At the political level the implications of the free market model are equally profound because it necessitates a radical reduction in democracy. It has always been clear that, in the final analysis, the principles of the free market and the principles of democracy, are in conflict. The organising principle of democracy is that every citizen, regardless of their status, has one equal vote. In the free market, on the other hand, decisions are taken by entirely unequal agents. Different concentrations of capital compete. Within companies, voting is on the basis of the different numbers of shares held, not equal rights of every shareholder.  Within private companies, while `social partnership' is talked about, only those people owning capital, not those who supply labour, may vote - one person supplying capital may decide to dismiss 10,000 supplying labour.
In the final analysis, the organising principles of the free market and democracy are bound to be in conflict. However, a relative balance between the two existed in the post-World War Two period. The exercise of democratic choice at the political level produced significantly different social organisation in the US, Western Europe, or Japan - and between the different west European countries. Although the choices available to voters were made within definite limits, they were nevertheless real.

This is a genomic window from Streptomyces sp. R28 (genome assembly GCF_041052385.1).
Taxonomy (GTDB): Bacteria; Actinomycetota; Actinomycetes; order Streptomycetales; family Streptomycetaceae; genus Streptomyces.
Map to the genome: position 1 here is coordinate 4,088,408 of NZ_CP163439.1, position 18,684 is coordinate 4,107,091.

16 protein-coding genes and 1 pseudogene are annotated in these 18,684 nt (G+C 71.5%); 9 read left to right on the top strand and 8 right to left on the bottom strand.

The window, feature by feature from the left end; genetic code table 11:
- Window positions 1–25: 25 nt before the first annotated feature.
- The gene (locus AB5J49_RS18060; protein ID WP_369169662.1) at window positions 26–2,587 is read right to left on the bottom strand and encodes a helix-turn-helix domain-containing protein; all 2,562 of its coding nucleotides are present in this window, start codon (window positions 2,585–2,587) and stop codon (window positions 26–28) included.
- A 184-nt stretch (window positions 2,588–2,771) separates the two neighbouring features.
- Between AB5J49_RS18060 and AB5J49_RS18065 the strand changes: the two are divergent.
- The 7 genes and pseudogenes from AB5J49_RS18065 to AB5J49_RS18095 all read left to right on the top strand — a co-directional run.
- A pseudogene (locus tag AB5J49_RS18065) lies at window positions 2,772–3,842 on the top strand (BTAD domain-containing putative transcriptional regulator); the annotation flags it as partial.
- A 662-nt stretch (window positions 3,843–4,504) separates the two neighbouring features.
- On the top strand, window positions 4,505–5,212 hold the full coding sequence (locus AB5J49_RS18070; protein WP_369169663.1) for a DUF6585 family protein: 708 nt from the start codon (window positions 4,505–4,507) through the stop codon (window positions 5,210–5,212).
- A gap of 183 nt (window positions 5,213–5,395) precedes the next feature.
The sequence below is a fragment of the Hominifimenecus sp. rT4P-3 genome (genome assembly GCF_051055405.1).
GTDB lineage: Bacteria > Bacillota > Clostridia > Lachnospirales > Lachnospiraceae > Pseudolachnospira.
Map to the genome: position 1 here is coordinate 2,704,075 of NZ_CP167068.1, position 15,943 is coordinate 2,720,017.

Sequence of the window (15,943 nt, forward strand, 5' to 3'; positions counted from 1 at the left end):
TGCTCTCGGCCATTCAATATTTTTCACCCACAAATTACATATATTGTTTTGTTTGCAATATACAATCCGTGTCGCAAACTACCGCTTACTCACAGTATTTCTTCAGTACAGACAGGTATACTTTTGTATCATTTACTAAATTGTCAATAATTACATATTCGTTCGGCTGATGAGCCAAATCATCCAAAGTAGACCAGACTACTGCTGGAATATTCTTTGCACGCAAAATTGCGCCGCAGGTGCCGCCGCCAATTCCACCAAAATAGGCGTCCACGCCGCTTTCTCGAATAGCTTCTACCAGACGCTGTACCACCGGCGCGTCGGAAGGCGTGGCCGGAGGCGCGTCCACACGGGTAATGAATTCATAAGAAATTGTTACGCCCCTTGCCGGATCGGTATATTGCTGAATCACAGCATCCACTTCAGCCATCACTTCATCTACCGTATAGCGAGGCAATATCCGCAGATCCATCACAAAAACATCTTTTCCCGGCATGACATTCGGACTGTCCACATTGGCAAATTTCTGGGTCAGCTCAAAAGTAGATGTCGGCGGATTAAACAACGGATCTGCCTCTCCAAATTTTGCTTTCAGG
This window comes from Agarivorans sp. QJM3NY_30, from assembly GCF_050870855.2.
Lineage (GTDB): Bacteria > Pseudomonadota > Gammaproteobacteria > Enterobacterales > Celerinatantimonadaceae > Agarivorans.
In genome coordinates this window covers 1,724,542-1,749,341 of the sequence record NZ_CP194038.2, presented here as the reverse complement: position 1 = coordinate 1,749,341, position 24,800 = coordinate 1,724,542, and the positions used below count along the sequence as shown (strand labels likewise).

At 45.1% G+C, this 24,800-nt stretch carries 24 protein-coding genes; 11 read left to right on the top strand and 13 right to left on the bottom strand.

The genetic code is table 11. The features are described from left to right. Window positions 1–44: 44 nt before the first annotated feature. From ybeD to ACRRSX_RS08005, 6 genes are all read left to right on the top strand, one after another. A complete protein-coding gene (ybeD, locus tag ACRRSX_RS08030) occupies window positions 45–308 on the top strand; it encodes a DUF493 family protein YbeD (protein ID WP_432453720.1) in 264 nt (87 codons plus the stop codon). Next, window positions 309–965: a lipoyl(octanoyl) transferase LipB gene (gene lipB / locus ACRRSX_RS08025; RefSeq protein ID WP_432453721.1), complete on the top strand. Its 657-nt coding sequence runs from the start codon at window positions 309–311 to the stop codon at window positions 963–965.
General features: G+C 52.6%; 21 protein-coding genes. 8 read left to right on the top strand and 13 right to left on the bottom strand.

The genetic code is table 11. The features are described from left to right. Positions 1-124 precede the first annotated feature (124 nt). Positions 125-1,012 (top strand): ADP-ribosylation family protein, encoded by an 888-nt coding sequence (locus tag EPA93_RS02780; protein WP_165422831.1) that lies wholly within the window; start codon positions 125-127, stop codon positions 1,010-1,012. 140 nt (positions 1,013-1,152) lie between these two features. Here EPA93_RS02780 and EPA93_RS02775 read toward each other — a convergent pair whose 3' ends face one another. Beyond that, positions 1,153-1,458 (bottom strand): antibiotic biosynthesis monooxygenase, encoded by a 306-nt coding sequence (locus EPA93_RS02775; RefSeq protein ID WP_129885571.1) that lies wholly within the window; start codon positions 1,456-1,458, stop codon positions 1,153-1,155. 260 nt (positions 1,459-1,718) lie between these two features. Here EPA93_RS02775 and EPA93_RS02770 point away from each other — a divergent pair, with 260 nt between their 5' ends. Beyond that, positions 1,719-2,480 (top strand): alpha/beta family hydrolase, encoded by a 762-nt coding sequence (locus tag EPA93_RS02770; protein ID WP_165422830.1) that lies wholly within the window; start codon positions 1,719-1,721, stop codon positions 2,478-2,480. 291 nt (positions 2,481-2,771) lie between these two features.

In the free market approach to globalisation, however, this democratic content is increasingly eliminated. If the fundamental economic decisions are taken at the level of the world economy, and national economies must simply correspond to these imperatives, then national democratic bodies can no longer take decisions which have real content. All fundamental social and political decisions have economic implications. So such decisions are made meaningless if the economic framework which determines them is outside democratic control.
Furthermore, there are virtually no democratic international institutions through which decisions may be taken. The free market model, therefore, if taken to its logical conclusions, would remove all mechanisms of democratic control over the economy. This is indeed what a journal like the Economist now advocates.
As put by some theoreticians of this model, economic and social policy must be confined in a `narrow corridor of realistic possibilities'. That means that democratic elections, and the institutions of civil society, become meaningless or even turn, according to such logic, into an undesirable barrier to `normal development.'
It is highly improbable that citizens will give their democratic assent to the economic implications of this free market model. Opposition in certain cases will take violent forms - such as Islamic Fundamentalism  in the Middle East or communal violence in Africa and India. But the implications of the free market model mean that even democratic opposition - such as parliamentary elections in Europe or democratically expressed public opposition to the Maastricht Treaty - are viewed as unacceptable or futile. In short, the free market model, far from promoting democracy, requires its radical reduction or even elimination.

The democratic alternative